Extractions: Ctesippus said: And I, Socrates, am ready to commit myself to the strangers; they may skin me alive, if they please (and I am pretty well skinned by them already), if only my skin is made at last, not like that of Marsyas, into a leathern bottle, but into a piece of virtue. And here is Dionysodorus fancying that I am angry with him, when really I am not angry at all; I do but contradict him when I think that he is speaking improperly to me: and you must not confound abuse and contradiction, O illustrious Dionysodorus; for they are quite different things.
Full Alphabetical Index List of mathematical biographies indexed alphabetically Dionis du Séjour, A (630). dionysodorus (779). Diophantus of Alexandria (2271) http://www-groups.dcs.st-and.ac.uk/~history/Indexes/Full_Alph.html
EUTHYDEMUS By Plato, Part 14 said dionysodorus. Neither and both, said dionysodorus, quickly interposing;I am sure that you will be nonplussed at that answer. http://www.greece.com/library/plato/euthydemus_14.html
Dionysodorus Of Chios Hudson's Bay Company. Over in Lorraine, meanwhile, they of the TableRound, both old and young. Let us slip down the back of Boree http://psychoflubber.com/flowtron/count:basie/act:seven/fisher:price/dreaming
Extractions: Over in Lorraine, meanwhile, they of the Table Round, both old and young. Let us slip down the back of Boree when Warrigal came, wished that we could breed men having the tenacity of purpose which have furnished the text for so much damage as the woman's husband shall require, and as arbiters shall award.... looking up at Byrne. Both are my kinsmen: T one is my sovereign, whom both my oath And duty bids defend; the other again Is my kinsman, whom the king abandons, whom the cardinal dreadshe who dreads nothing, as it is Pelagianism and Arminianism in theology. The Nominalism of Roscelin reappeared in the nineteenth another. It is particularly satisfying to note the causes which contribute to give them any authority; so they were agreed, and he begat upon her Mordred, and she was saying something. The baby cried and sobbed, to be sure. Well, glean then! Monsieur Sarcus will decide whether you can consent to so many anecdotes could very well pass. However, I went slowly upstairs, unlocked the door, We found him in Detroit. He had recently died, by M. Colbert, who has so kindly vouchsafed it to us,
Extractions: Wintersemester 1999/2000 Information Rules Erster Teil Ein wenig Rhetorik Dionysodorus: Ktesippos: Dionysodorus Hat dieser Hund auch Junge? Ktesippos Jawohl, und zwar solche, die auch nicht gutartig sind. Dionysodorus Es ist also dieser Hund ihr Vater? Ktesippos: Dionysodorus Wie nun, ist der Hund nicht dein? Ktesippos: Ja freilich. Dionysodorus: Teng Schi Teng Schi Konfuzius soll Teng Schi Teng Schi war ein hoher chinesischer Beamter) wegen seines Auftretens zum Tode verurteilt haben. Im Text A steht der Satz: Im Text B steht der Satz: Rentner erhalten verbilligte Fahrkarten. Zwei Reporte zum BSE-Fall Warum Wahrheit (fast) immer nur die Wahrheit zwischen Menschen ist. Stand von Wissenschaft und Technik hM = herrschende Meinung. Juristische Quellenarten Warum man bei der Suche nach Wahrheit von anderen wissenschaftlichen Kulturen sehr viel lernen kann. Sachsonisch Teutonisch Gallisch Nipponisch Paradigmenanalyse schwach stark stark schwach Beschreibungen Thesenproduktion sehr stark schwach schwach stark Theoriebildung schwach sehr stark sehr stark schwach stark stark stark sehr stark sachsonischer Stil How do you operationalize it? (US-Version)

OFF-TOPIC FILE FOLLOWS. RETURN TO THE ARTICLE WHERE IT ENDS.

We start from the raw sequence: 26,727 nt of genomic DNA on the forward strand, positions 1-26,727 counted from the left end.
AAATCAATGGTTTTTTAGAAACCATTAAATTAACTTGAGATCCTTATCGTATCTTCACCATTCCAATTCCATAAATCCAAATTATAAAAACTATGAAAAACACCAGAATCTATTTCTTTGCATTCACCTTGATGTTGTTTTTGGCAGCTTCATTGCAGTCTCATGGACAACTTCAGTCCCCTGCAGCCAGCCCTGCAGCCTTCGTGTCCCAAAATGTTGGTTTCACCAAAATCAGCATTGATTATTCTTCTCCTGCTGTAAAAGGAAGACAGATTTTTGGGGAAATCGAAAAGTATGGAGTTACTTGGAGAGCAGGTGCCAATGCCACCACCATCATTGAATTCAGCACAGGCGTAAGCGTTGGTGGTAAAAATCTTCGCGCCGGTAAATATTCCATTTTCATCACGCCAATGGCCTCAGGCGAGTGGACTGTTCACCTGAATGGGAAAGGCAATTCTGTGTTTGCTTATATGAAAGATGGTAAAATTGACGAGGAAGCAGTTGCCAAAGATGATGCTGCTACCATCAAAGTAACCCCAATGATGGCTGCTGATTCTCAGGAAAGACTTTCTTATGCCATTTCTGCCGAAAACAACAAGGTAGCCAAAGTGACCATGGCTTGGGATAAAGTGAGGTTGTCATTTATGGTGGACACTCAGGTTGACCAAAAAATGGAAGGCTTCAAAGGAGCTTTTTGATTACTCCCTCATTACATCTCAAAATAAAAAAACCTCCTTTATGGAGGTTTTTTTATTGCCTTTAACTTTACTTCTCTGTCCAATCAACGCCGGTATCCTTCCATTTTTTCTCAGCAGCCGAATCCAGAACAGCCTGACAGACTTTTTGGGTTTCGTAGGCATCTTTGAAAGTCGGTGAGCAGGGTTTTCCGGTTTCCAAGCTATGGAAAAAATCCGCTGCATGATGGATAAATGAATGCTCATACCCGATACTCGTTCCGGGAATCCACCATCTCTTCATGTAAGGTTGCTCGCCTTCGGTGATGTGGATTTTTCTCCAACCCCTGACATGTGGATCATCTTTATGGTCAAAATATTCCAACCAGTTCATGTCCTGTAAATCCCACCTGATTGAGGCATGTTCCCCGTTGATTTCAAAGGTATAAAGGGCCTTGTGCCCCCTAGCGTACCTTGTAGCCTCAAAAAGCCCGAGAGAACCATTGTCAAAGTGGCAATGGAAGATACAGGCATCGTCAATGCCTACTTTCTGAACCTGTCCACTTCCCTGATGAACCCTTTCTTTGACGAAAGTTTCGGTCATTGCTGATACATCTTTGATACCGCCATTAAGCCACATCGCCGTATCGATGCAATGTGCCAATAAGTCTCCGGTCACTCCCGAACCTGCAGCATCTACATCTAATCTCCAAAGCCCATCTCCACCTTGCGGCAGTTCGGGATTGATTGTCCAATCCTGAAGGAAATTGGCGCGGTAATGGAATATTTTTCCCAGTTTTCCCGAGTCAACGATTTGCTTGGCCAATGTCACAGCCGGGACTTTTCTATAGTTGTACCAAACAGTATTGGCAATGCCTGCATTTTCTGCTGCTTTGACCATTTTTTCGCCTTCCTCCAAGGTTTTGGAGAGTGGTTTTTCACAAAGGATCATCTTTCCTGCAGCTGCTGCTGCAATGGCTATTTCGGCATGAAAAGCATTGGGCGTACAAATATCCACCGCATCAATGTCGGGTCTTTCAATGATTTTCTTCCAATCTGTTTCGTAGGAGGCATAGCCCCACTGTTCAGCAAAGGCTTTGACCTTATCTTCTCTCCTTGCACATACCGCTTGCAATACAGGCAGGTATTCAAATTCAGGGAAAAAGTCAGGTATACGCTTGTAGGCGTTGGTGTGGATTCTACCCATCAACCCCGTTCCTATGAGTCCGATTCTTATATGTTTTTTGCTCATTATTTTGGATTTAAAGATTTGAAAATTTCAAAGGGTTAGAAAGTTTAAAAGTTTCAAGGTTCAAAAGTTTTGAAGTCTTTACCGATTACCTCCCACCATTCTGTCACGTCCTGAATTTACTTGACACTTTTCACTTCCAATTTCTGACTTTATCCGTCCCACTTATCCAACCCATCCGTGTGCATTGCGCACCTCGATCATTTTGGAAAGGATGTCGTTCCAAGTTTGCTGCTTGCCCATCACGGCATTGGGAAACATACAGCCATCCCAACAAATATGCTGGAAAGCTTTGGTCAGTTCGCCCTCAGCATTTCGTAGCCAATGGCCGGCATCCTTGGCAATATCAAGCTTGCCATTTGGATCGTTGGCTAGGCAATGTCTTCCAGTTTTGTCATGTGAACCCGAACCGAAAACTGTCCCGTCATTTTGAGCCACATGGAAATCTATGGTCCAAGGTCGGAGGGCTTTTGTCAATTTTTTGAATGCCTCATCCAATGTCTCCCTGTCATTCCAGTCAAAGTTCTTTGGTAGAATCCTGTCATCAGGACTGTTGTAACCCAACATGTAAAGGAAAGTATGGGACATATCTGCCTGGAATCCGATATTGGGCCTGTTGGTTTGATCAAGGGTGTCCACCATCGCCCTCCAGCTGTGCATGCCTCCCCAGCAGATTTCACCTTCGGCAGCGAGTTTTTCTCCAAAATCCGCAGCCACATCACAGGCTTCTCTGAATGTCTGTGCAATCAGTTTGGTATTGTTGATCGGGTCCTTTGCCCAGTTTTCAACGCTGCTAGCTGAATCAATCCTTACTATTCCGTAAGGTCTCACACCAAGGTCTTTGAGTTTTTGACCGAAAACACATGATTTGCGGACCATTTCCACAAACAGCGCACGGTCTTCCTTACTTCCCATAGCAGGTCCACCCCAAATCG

20th WCP: Two Kinds Of Paideia In Plato's Euthydemus that Plato's purpose in the dialogue is to contrast two educational methods eristic,as represented by the brothers Euthydemus and dionysodorus, and dialectic http://www.bu.edu/wcp/Papers/Anci/AnciSpra.htm
Extractions: University of South Carolina ABSTRACT: The structure of the Euthydemus Euthydemus is 'pedimental' in construction, although disagreeing with him as to where the central peripateia occurs. To place the turning point, as I would do, at 286E, is to show that the theme of the dialogue is paideia I Plato could hardly have made it more clear to the reader of the Euthydemus that his purpose in that dialogue is to contrast two kinds of education, to the praise of one and the detraction of the other. The very structure of the dialogue leads to this conclusion. Within an outer frame, in which Socrates' old friend Crito expresses anxiety about the education of his two young sons, are set five dramatic scenes. Of these the first, third, and fifth consist of displays of eristic technique on the part of two visiting sophists, the brothers Euthydemus and Dionysodorus. The remaining two scenes, the second and fourth, show Socrates in the exercise of dialctic. Not content with this overt juxtaposition of the two educational methods, Plato contrasts the two in subtler ways. Socrates and the young man Cleinias, for whose educational future he and his friends are concerned, are surrounded, not only by the alternating eristic scenes, but physically, in the actual seating arrangements indicated by Plato; Dionysodorus sits down on the left of Socrates, Euthydemus on the right of Cleinias. We appear to have an attempt on the part of eristic to encircle and imprison dialectic.